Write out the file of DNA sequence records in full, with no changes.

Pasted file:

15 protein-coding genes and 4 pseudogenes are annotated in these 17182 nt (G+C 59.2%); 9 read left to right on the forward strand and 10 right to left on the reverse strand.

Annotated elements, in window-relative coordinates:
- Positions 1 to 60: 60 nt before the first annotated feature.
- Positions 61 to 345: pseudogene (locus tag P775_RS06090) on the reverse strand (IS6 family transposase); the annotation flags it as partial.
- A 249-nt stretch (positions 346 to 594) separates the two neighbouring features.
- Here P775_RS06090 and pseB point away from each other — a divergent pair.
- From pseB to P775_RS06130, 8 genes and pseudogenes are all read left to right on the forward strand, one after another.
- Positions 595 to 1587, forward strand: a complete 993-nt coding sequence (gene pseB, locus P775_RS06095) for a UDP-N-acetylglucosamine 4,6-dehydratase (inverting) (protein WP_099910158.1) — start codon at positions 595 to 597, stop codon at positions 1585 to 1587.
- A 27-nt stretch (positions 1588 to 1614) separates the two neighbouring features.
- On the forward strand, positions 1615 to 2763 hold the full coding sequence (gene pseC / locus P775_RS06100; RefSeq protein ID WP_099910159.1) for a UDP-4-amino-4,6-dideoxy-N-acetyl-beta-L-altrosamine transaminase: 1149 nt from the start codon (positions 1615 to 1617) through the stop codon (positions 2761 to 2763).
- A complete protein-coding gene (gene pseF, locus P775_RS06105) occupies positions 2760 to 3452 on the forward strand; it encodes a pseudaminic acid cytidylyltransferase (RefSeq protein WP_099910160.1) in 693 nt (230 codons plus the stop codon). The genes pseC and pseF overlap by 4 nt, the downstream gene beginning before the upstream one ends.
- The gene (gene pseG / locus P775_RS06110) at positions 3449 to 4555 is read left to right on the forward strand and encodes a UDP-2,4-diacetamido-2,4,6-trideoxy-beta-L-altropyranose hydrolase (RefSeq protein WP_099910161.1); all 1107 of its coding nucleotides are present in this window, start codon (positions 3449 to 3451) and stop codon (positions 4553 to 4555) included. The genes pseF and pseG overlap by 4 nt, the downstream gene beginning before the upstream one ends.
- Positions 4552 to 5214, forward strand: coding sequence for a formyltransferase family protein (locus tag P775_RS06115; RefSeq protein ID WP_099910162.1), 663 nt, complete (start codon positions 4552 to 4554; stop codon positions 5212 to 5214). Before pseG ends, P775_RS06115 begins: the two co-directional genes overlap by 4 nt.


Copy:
15 protein-coding genes and 4 pseudogenes are annotated in these 17182 nt (G+C 59.2%); 9 read left to right on the forward strand and 10 right to left on the reverse strand.

Annotated elements, in window-relative coordinates:
- Positions 1 to 60: 60 nt before the first annotated feature.
- Positions 61 to 345: pseudogene (locus tag P775_RS06090) on the reverse strand (IS6 family transposase); the annotation flags it as partial.
- A 249-nt stretch (positions 346 to 594) separates the two neighbouring features.
- Here P775_RS06090 and pseB point away from each other — a divergent pair.
- From pseB to P775_RS06130, 8 genes and pseudogenes are all read left to right on the forward strand, one after another.
- Positions 595 to 1587, forward strand: a complete 993-nt coding sequence (gene pseB, locus P775_RS06095) for a UDP-N-acetylglucosamine 4,6-dehydratase (inverting) (protein WP_099910158.1) — start codon at positions 595 to 597, stop codon at positions 1585 to 1587.
- A 27-nt stretch (positions 1588 to 1614) separates the two neighbouring features.
- On the forward strand, positions 1615 to 2763 hold the full coding sequence (gene pseC / locus P775_RS06100; RefSeq protein ID WP_099910159.1) for a UDP-4-amino-4,6-dideoxy-N-acetyl-beta-L-altrosamine transaminase: 1149 nt from the start codon (positions 1615 to 1617) through the stop codon (positions 2761 to 2763).
- A complete protein-coding gene (gene pseF, locus P775_RS06105) occupies positions 2760 to 3452 on the forward strand; it encodes a pseudaminic acid cytidylyltransferase (RefSeq protein WP_099910160.1) in 693 nt (230 codons plus the stop codon). The genes pseC and pseF overlap by 4 nt, the downstream gene beginning before the upstream one ends.
- The gene (gene pseG / locus P775_RS06110) at positions 3449 to 4555 is read left to right on the forward strand and encodes a UDP-2,4-diacetamido-2,4,6-trideoxy-beta-L-altropyranose hydrolase (RefSeq protein WP_099910161.1); all 1107 of its coding nucleotides are present in this window, start codon (positions 3449 to 3451) and stop codon (positions 4553 to 4555) included. The genes pseF and pseG overlap by 4 nt, the downstream gene beginning before the upstream one ends.
- Positions 4552 to 5214, forward strand: coding sequence for a formyltransferase family protein (locus tag P775_RS06115; RefSeq protein ID WP_099910162.1), 663 nt, complete (start codon positions 4552 to 4554; stop codon positions 5212 to 5214). Before pseG ends, P775_RS06115 begins: the two co-directional genes overlap by 4 nt.